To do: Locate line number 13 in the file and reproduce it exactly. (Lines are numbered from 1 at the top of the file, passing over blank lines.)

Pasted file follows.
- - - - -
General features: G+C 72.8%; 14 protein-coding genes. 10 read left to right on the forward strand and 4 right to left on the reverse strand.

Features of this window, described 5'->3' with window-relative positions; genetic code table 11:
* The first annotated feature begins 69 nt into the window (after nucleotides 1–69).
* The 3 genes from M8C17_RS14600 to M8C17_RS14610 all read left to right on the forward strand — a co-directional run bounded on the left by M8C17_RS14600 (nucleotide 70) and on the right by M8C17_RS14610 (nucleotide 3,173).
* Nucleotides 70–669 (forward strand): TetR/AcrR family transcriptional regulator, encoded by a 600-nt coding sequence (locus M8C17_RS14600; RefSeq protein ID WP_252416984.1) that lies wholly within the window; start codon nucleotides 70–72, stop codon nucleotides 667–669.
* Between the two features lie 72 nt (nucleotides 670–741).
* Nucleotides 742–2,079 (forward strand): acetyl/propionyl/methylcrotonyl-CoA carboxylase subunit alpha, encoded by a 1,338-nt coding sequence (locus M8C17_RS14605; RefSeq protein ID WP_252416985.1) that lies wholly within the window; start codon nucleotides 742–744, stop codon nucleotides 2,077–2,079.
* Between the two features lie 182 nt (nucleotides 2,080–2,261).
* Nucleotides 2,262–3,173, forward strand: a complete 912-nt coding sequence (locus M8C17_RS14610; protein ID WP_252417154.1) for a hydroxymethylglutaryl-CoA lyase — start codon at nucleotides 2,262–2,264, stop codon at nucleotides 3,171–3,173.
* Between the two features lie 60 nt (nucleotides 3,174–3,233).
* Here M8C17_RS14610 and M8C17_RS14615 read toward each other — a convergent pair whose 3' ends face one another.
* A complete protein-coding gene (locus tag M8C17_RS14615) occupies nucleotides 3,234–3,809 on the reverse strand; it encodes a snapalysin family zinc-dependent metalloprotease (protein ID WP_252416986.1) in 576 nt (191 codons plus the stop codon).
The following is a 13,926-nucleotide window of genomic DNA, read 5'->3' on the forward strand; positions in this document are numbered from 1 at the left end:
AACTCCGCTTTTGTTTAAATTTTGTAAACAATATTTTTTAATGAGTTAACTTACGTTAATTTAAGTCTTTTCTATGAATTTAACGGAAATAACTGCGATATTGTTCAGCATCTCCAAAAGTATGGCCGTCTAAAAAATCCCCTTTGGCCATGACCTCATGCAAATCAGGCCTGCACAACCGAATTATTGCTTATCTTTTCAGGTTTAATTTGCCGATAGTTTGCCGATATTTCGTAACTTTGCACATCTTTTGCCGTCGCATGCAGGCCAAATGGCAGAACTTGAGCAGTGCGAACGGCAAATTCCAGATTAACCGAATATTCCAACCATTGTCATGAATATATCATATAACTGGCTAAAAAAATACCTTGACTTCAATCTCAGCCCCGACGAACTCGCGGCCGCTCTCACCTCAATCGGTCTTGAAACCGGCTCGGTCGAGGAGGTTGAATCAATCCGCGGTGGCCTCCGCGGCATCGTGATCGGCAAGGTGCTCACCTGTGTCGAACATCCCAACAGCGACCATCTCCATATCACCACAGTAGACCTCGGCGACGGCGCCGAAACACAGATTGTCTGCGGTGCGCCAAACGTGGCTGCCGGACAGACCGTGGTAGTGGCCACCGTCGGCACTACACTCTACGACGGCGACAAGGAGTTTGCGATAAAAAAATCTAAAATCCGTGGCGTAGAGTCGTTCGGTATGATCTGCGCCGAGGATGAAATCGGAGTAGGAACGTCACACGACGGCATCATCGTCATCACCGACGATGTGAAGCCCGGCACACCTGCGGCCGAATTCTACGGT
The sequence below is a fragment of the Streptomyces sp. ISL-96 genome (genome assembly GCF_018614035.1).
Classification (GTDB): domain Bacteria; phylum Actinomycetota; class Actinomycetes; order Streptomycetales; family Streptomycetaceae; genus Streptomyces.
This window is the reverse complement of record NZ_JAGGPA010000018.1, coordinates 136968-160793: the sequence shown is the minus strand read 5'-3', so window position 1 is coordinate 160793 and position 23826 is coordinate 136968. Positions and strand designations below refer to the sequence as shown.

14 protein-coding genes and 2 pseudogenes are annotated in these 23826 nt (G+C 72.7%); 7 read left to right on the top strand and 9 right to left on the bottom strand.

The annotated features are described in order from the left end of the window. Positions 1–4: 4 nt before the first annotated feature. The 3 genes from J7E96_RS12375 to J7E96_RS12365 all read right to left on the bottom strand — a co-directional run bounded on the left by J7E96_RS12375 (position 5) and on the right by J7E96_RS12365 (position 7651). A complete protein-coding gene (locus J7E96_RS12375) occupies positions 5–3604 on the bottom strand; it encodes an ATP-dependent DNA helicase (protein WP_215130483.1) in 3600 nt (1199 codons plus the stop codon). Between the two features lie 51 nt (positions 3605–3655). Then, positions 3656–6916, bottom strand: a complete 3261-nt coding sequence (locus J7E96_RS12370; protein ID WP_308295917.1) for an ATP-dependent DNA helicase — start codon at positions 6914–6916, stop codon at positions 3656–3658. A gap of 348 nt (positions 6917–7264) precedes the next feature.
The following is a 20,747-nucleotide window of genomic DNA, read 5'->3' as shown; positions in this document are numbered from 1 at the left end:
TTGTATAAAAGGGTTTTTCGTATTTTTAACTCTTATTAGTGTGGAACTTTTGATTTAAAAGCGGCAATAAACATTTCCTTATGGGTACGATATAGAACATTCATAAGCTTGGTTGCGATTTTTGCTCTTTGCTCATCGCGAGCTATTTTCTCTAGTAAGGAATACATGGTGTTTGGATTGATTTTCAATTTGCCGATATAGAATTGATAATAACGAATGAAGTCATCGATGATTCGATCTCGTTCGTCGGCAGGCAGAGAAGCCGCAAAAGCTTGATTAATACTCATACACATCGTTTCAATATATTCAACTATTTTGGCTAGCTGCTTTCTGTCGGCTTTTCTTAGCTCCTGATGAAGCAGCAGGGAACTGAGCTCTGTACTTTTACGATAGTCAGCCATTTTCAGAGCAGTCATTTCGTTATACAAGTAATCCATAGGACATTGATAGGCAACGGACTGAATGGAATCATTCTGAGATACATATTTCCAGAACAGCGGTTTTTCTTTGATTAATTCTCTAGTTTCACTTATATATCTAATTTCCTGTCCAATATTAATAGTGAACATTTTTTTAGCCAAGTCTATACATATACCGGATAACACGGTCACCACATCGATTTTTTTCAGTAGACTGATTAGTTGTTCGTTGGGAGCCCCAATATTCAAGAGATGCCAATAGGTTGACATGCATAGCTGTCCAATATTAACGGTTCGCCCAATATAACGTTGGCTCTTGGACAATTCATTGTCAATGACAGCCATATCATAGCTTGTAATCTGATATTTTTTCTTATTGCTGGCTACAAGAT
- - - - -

The following is a 13,926-nucleotide window of genomic DNA, read 5'->3' on the forward strand; positions in this document are numbered from 1 at the left end: